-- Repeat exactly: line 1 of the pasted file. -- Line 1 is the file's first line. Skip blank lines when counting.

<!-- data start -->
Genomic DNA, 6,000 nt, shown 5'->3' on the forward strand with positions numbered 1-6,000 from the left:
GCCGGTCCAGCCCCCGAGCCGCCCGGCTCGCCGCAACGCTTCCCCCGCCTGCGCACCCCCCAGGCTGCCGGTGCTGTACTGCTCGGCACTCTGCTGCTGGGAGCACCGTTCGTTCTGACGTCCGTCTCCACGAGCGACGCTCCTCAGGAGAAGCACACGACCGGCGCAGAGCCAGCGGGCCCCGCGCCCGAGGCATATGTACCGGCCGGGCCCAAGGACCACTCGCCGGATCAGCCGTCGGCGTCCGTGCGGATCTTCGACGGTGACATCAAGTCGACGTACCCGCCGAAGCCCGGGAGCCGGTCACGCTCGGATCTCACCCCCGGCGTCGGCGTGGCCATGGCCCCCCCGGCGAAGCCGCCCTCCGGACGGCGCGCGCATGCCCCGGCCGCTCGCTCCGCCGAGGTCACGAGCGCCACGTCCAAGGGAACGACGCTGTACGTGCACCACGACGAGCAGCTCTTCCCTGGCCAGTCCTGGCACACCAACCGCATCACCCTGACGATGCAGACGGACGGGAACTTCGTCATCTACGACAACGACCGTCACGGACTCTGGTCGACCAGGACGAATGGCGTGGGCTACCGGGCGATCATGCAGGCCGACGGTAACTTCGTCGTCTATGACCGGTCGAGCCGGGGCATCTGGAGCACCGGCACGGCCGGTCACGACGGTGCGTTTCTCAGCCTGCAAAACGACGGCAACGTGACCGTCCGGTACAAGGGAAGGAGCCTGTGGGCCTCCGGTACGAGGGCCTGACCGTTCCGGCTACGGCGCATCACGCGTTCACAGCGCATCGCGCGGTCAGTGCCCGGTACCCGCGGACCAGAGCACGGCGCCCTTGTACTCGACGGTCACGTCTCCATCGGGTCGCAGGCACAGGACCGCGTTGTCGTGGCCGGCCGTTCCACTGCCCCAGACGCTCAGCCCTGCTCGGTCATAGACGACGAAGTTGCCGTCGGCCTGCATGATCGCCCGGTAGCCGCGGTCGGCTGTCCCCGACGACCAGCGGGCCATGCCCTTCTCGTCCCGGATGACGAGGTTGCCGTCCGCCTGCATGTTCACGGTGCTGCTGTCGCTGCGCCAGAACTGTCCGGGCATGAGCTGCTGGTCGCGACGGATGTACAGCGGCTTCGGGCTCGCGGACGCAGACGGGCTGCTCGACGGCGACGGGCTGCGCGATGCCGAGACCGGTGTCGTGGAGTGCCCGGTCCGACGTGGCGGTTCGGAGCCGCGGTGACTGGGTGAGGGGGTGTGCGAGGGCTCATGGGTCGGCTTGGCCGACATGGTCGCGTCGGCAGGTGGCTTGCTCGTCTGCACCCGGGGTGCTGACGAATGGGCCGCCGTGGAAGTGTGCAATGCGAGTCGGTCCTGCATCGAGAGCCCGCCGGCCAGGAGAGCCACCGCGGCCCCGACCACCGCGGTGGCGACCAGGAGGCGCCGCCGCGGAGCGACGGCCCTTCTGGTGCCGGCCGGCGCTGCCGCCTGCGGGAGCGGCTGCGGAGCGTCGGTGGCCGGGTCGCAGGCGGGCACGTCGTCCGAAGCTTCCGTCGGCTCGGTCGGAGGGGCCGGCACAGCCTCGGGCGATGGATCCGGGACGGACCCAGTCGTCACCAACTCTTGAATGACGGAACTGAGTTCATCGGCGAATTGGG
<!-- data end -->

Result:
Genomic DNA, 6,000 nt, shown 5'->3' on the forward strand with positions numbered 1-6,000 from the left: